# Convergence of QZ algorithm

When performing QZ iterations on matrices A and B where A is upper hessenberg to begin with and B is upper triangular, how can one tell when the algorithm has converged? I understand that if it consists of only real eigenvalues then the subdiagonal entries of A will approach zero. However, complex eigenvalues remain below the diagonal of A. Is there a way to determine when all of the values below the subdiagonal of A that are supposed to be zero are in fact zero while the ones that are supposed to remain are still there?

## 1 Answer

The QR and QZ algorithm split the task into subtasks on corresponding upper and lower diagonal blocks whenever one of the subdiagonal entries is deemed to be equal to zero. This recursion stops whenever the block size is 1 or 2.

In blocksize 2, the eigenvalues corresponding to these blocks can be computed by solving the quadratic characteristic equation, typically they should be complex conjugate pairs, but also a real pair can happen. In the latter case, the necessary rotation to diagonal form can be computed from the eigenvalues. And also in the complex case one might rotate the block into the standard matrix representation of a complex number.

See http://www.netlib.org/lapack/lawnspdf/lawn173.pdf‎ on the QZ algorithm using implicit multishift and chasing chains of small bulge-pairs. Discussion of deflation and infinite eigenvalues starts on p.9-10.

• But how does one deem that a subdiagonal entry is supposed to go to zero? I can visually see that certain entries start shrinking to zero and others don't (those representing the complex pairs for example). But I can't put a condition saying that all subdiagonals go to zero for example because of the complex pairs. And since A is in upper hessenberg throughout the process, all of the block sizes along the diagonal are either 1 or 2. – Travis Mar 3 '14 at 18:13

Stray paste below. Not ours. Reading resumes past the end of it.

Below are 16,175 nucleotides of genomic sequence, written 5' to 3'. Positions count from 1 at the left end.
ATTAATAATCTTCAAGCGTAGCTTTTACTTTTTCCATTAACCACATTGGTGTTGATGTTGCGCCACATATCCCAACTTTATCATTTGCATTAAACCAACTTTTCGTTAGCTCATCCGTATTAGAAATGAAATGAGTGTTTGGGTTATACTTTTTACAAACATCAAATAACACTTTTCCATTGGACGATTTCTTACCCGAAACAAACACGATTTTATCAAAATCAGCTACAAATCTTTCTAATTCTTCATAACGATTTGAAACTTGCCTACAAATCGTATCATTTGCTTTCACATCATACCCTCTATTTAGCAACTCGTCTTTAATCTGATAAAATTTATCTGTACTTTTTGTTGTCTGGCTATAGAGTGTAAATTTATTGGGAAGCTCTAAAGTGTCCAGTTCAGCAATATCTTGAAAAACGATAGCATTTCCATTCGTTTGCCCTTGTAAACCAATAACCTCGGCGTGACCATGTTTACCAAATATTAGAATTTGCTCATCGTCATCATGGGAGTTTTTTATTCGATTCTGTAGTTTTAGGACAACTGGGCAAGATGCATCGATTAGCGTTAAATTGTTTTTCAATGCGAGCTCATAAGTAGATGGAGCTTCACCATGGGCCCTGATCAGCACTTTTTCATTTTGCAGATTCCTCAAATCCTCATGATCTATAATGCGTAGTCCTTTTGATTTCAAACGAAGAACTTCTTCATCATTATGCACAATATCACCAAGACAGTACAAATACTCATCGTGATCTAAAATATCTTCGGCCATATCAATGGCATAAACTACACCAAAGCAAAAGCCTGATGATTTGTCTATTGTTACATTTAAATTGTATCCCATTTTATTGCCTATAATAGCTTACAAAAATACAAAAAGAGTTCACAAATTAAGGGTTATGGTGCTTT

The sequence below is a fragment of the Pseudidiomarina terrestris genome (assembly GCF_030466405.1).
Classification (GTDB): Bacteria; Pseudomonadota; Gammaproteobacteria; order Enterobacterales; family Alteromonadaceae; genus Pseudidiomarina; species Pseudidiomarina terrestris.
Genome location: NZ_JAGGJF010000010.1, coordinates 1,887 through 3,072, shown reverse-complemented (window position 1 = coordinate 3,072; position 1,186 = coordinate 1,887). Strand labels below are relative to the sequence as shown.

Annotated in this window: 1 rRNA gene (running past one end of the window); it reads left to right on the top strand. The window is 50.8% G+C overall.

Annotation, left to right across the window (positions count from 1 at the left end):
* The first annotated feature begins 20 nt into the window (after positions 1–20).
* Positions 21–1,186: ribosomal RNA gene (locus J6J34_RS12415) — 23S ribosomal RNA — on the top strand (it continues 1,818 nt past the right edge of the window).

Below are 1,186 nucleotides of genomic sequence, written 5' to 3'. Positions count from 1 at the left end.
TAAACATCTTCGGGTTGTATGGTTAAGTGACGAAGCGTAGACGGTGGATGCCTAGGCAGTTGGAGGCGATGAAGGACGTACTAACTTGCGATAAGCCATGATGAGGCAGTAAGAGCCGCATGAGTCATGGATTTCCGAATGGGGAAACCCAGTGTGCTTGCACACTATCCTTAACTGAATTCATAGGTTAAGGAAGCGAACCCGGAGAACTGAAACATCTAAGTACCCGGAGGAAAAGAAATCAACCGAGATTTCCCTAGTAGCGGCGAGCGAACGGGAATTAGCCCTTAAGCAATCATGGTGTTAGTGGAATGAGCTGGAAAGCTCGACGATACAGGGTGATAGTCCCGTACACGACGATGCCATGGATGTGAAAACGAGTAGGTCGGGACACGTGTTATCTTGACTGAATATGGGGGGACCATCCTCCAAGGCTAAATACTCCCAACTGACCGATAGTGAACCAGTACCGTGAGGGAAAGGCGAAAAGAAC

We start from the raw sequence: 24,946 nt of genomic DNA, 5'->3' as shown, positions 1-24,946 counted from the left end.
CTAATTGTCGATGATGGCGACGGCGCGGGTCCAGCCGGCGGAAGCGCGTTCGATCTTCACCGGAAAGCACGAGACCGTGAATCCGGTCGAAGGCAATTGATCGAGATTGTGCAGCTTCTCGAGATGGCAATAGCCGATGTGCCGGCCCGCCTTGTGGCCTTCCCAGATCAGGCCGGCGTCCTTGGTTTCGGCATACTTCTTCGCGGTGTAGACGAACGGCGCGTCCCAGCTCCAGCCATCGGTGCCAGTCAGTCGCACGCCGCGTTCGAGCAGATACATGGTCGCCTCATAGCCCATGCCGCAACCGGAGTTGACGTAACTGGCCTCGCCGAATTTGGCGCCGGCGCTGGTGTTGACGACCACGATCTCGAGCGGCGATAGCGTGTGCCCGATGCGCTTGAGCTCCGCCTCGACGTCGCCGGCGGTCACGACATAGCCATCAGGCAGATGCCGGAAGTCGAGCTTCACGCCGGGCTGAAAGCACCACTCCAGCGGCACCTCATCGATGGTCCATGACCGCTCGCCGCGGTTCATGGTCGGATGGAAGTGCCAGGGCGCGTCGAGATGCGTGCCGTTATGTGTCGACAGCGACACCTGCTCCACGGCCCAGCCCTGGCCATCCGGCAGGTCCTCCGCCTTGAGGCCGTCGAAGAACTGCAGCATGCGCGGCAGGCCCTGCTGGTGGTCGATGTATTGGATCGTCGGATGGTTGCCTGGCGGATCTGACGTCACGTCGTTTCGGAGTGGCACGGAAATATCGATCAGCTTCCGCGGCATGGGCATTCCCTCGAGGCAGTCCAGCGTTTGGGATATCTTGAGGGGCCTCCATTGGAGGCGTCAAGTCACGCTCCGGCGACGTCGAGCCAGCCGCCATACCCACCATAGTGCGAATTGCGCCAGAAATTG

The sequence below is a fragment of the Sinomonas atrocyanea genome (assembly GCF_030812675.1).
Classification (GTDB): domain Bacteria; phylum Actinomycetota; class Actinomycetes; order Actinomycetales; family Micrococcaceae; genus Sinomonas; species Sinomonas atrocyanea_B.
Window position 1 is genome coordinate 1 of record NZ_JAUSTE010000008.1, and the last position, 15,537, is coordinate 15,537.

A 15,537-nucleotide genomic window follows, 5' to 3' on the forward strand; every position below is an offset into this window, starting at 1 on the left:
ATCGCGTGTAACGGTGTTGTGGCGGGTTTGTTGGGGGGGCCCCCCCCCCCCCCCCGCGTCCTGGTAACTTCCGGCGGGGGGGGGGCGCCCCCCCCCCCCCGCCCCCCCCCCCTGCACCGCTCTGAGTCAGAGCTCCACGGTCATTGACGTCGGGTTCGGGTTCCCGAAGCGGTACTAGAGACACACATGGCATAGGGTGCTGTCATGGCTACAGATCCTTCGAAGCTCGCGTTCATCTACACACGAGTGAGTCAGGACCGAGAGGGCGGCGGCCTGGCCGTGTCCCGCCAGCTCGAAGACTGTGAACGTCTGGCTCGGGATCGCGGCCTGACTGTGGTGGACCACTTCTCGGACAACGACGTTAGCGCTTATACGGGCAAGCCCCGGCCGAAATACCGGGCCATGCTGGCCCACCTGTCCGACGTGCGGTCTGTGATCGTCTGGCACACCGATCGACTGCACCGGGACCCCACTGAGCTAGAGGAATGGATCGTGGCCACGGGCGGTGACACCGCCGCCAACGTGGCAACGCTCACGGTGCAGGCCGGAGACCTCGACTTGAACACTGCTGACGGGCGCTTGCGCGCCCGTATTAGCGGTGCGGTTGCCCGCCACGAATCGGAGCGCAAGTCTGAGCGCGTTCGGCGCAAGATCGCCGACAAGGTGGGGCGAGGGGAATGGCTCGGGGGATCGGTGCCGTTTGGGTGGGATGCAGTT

• The subdiagonal entries converge toward zero with the factor $\frac{|p(λ_{k+1})|}{|p(λ_{k})|}$ where $p$ is the polynomial collecting the current multi-shift pattern and the eigenvalues are ordered so that the sequence of the $|p(λ_{k+1})|$ is decreasing. So the subdiagonal entries will get smaller where these polynomial values are different. Only conjugate complex pairs and multiple eigenvalues will not separate. You can compare the subdiagonal entry to the neighboring diagonal entries, if the relative size is small enough, which sometimes is taken as large as a factor of $10^{-5}$. – Lutz Lehmann Mar 3 '14 at 18:26
• That makes sense. Also, I was forgetting the definition of what a quasi-triangular matrix was which means that no two consecutive elements on the subdiagonal are nonzero. As soon as these conditions are both achieved it should be in Schur form correct? – Travis Mar 3 '14 at 21:07